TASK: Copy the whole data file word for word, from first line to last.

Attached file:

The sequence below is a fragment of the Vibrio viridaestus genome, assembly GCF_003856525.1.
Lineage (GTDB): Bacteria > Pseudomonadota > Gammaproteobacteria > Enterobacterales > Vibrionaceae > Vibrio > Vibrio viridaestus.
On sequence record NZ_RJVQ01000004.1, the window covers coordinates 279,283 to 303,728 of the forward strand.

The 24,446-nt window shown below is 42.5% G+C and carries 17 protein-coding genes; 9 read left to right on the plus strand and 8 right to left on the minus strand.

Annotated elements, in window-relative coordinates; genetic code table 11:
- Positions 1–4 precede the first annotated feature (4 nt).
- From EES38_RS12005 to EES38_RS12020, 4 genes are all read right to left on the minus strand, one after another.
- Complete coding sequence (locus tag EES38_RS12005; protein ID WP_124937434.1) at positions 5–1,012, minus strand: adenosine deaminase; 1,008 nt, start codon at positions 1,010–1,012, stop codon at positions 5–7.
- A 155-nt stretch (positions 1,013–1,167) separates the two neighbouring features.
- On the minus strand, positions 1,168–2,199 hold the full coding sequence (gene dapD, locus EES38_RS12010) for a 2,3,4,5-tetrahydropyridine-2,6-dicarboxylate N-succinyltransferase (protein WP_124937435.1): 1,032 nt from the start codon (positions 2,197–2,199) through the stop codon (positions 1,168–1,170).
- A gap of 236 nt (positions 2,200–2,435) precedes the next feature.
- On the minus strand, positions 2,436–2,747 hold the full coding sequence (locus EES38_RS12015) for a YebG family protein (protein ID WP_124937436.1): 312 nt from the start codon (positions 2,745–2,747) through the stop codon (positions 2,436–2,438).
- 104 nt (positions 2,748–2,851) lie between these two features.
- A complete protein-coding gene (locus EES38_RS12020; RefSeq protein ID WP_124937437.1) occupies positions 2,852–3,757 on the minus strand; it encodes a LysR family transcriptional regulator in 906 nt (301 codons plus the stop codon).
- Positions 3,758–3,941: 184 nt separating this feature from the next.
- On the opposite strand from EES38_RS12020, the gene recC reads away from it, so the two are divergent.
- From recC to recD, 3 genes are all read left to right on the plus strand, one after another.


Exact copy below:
The sequence below is a fragment of the Vibrio viridaestus genome, assembly GCF_003856525.1.
Lineage (GTDB): Bacteria > Pseudomonadota > Gammaproteobacteria > Enterobacterales > Vibrionaceae > Vibrio > Vibrio viridaestus.
On sequence record NZ_RJVQ01000004.1, the window covers coordinates 279,283 to 303,728 of the forward strand.

The 24,446-nt window shown below is 42.5% G+C and carries 17 protein-coding genes; 9 read left to right on the plus strand and 8 right to left on the minus strand.

Annotated elements, in window-relative coordinates; genetic code table 11:
- Positions 1–4 precede the first annotated feature (4 nt).
- From EES38_RS12005 to EES38_RS12020, 4 genes are all read right to left on the minus strand, one after another.
- Complete coding sequence (locus tag EES38_RS12005; protein ID WP_124937434.1) at positions 5–1,012, minus strand: adenosine deaminase; 1,008 nt, start codon at positions 1,010–1,012, stop codon at positions 5–7.
- A 155-nt stretch (positions 1,013–1,167) separates the two neighbouring features.
- On the minus strand, positions 1,168–2,199 hold the full coding sequence (gene dapD, locus EES38_RS12010) for a 2,3,4,5-tetrahydropyridine-2,6-dicarboxylate N-succinyltransferase (protein WP_124937435.1): 1,032 nt from the start codon (positions 2,197–2,199) through the stop codon (positions 1,168–1,170).
- A gap of 236 nt (positions 2,200–2,435) precedes the next feature.
- On the minus strand, positions 2,436–2,747 hold the full coding sequence (locus EES38_RS12015) for a YebG family protein (protein ID WP_124937436.1): 312 nt from the start codon (positions 2,745–2,747) through the stop codon (positions 2,436–2,438).
- 104 nt (positions 2,748–2,851) lie between these two features.
- A complete protein-coding gene (locus EES38_RS12020; RefSeq protein ID WP_124937437.1) occupies positions 2,852–3,757 on the minus strand; it encodes a LysR family transcriptional regulator in 906 nt (301 codons plus the stop codon).
- Positions 3,758–3,941: 184 nt separating this feature from the next.
- On the opposite strand from EES38_RS12020, the gene recC reads away from it, so the two are divergent.
- From recC to recD, 3 genes are all read left to right on the plus strand, one after another.